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Staff Writer

PEPPERELL — “We have very few questions for all your departments. However, we have some for highway,” Finance Committee Chairman Christopher DeSimone told DPW Director Robert Lee last week.

The FinCom is taking information prior to issuing budget recommendations for town meeting.

In the ensuring conversation, Highway Superintendent Peter Shattuck suggested for the first time that town money may have to be placed into the road repair account because of shrinking state aid dollars.

With Chapter 90 road aid dwindling from the $400,000 of a few years ago to just $109,000 last year, Shattuck feels the time has come to put $75,000 to $100,000 per year — “not tomorrow or next week” — into a street resurfacing account. The price of asphalt has risen this year from $37.30 per ton to $52, he said, and it does not help to just “skim coat” town roads because that won’t last.

“We are building our own roads, with a huge savings,” he said.

FinCom member Jeffrey Teller suggested “classifying roads” according to their need for repair.

Shattuck said he currently walks all the roads to see which need work the most and stores that information mentally, although he could work on a more formal record-keeping system.

Shattucksaid he also meets with the Water and Sewer departments monthly to find out what plans are being made for road openings.

“Where water and sewer are going in, I avoid paving,” he said. “We should, and do, know when water mains break. They are all checked before we pave. We call the gas company before we pave.”

Teller asked if dirt roads would be eventually paved and Lee said “local resistance” has killed such plans in the past.

“If someone says ‘no’ to giving us land to realign a road, we aren’t going to court over it,” Lee remarked.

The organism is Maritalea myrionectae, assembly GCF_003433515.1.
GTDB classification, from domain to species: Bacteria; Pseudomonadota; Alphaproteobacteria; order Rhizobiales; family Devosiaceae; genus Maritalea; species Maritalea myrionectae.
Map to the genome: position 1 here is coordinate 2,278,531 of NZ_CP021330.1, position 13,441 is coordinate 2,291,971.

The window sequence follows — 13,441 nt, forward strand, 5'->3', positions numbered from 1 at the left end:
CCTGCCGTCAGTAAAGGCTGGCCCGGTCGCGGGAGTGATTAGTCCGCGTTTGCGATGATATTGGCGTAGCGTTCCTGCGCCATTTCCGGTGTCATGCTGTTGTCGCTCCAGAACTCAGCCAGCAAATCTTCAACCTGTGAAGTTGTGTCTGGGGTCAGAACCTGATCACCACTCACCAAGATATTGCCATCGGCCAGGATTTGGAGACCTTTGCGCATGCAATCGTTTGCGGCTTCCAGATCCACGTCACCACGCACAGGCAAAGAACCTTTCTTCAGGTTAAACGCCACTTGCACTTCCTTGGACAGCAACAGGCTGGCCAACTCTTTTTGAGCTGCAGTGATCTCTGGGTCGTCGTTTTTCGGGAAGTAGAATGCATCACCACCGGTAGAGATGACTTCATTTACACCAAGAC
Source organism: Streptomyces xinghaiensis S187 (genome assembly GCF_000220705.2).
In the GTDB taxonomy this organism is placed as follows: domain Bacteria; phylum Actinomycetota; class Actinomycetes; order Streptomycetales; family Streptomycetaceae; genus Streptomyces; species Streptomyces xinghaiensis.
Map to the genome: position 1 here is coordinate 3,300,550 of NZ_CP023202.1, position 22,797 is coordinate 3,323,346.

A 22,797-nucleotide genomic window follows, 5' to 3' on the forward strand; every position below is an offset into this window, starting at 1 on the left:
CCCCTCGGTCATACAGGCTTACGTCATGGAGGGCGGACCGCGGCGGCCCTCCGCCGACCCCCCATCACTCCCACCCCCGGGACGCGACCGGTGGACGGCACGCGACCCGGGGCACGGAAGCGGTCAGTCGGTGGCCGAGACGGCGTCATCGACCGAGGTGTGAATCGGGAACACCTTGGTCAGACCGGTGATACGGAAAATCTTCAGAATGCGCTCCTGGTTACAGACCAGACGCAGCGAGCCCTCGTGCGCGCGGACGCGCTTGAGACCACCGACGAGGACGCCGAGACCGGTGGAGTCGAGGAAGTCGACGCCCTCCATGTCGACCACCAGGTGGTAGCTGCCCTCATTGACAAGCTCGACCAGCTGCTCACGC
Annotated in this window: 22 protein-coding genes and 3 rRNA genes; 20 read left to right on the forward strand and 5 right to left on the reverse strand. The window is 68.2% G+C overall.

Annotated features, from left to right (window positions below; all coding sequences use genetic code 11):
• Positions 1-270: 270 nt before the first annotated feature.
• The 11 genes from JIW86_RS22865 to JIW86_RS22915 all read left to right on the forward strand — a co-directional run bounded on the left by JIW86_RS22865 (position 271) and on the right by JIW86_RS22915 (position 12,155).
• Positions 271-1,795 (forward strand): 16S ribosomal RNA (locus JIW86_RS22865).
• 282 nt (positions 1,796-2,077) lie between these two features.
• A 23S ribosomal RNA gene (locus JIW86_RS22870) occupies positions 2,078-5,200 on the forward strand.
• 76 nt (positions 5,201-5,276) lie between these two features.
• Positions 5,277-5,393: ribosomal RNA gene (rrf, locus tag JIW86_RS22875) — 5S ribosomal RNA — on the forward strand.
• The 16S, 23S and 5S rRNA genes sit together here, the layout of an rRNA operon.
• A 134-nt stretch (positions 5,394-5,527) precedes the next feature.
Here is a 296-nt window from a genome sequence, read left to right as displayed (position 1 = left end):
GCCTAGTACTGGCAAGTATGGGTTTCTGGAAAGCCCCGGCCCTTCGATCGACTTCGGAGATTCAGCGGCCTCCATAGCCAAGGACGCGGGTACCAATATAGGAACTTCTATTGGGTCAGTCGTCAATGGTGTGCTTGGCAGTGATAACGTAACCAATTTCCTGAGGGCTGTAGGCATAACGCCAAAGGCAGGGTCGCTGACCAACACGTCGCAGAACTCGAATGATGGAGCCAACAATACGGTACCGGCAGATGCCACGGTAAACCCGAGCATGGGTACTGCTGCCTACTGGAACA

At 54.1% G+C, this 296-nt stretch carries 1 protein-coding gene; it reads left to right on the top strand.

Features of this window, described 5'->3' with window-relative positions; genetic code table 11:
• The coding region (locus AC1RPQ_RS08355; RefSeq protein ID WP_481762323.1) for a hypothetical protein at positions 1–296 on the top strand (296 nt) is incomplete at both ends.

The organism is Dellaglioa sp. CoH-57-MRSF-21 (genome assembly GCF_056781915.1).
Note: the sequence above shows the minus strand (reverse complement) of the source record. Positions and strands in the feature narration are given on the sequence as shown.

Mandatory replacement of traffic control signs with larger ones — at $55 to $73 each — in about 250 locations has added to the budget request. Lee said he plans to replace signs on Routes 119 and 113, on South Road, and at every “T” intersection this year.

Shattuck explained that a note reading “need more funds” in the margin of his budget referred to paying to have heavy vehicle inspections done in town rather than driving all the vehicles to Leominster.

Another new $1,000 expense is actually half of the $2,000 beaver control account, shifted out in order to pay for mandatory random drug testing of commercial drivers. More money was shifted around to pay for flu shots which, town accountant Theresa Walsh explained, will no longer be funded by the Board of Health.

Shattuck reported that the last significant storm cost the town $7,000 in treatment of roads. He said savings are “doing great” compared to the $75,000 spent last year by this time, although winter isn’t over yet.

The remote security camera at the transfer station and the vehicle weight scale installed last year are working “tremendously well,” Shattuck said. Arguments about the cost of dumping are few and money taken in is now dropped off at town hall.

About 1,600 to 1,900 transfer station stickers have been sold. More mixed-paper bins must be added because people are recycling so well, Shattuck said. Lee said that effort is doubly important because Pepperell is now rated as one of the recycling communities whose trash is no longer subject to inspection. FinCom member Stephanie Cronin wondered if the transfer station could be opened to non-residents. ”

Pepperell should be a “good neighbor,” Shattuck said, in having Brookline and Hollis, N.H., residents support their own recycling facilities. All abutting towns handle their own trash, he said.

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